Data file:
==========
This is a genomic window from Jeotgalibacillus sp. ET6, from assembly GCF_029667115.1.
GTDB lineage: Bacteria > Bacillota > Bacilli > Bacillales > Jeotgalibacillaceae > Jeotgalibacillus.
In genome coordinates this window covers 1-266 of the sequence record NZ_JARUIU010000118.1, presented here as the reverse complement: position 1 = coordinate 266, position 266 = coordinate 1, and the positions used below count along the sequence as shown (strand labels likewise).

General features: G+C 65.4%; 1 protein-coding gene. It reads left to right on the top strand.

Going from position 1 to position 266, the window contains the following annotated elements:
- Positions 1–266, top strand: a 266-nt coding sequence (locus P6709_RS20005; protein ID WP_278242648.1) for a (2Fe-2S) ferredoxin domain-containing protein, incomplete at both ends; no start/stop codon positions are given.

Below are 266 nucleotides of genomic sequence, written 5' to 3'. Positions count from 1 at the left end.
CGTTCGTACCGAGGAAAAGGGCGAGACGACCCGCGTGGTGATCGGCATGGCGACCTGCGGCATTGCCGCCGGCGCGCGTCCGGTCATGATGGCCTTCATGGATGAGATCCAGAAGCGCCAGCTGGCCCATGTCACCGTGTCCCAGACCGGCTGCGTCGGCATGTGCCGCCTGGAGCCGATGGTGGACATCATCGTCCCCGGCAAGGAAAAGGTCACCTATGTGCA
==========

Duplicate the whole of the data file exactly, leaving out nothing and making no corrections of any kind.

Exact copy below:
This is a genomic window from Jeotgalibacillus sp. ET6, from assembly GCF_029667115.1.
GTDB lineage: Bacteria > Bacillota > Bacilli > Bacillales > Jeotgalibacillaceae > Jeotgalibacillus.
In genome coordinates this window covers 1-266 of the sequence record NZ_JARUIU010000118.1, presented here as the reverse complement: position 1 = coordinate 266, position 266 = coordinate 1, and the positions used below count along the sequence as shown (strand labels likewise).

General features: G+C 65.4%; 1 protein-coding gene. It reads left to right on the top strand.

Going from position 1 to position 266, the window contains the following annotated elements:
- Positions 1–266, top strand: a 266-nt coding sequence (locus P6709_RS20005; protein ID WP_278242648.1) for a (2Fe-2S) ferredoxin domain-containing protein, incomplete at both ends; no start/stop codon positions are given.

Below are 266 nucleotides of genomic sequence, written 5' to 3'. Positions count from 1 at the left end.
CGTTCGTACCGAGGAAAAGGGCGAGACGACCCGCGTGGTGATCGGCATGGCGACCTGCGGCATTGCCGCCGGCGCGCGTCCGGTCATGATGGCCTTCATGGATGAGATCCAGAAGCGCCAGCTGGCCCATGTCACCGTGTCCCAGACCGGCTGCGTCGGCATGTGCCGCCTGGAGCCGATGGTGGACATCATCGTCCCCGGCAAGGAAAAGGTCACCTATGTGCA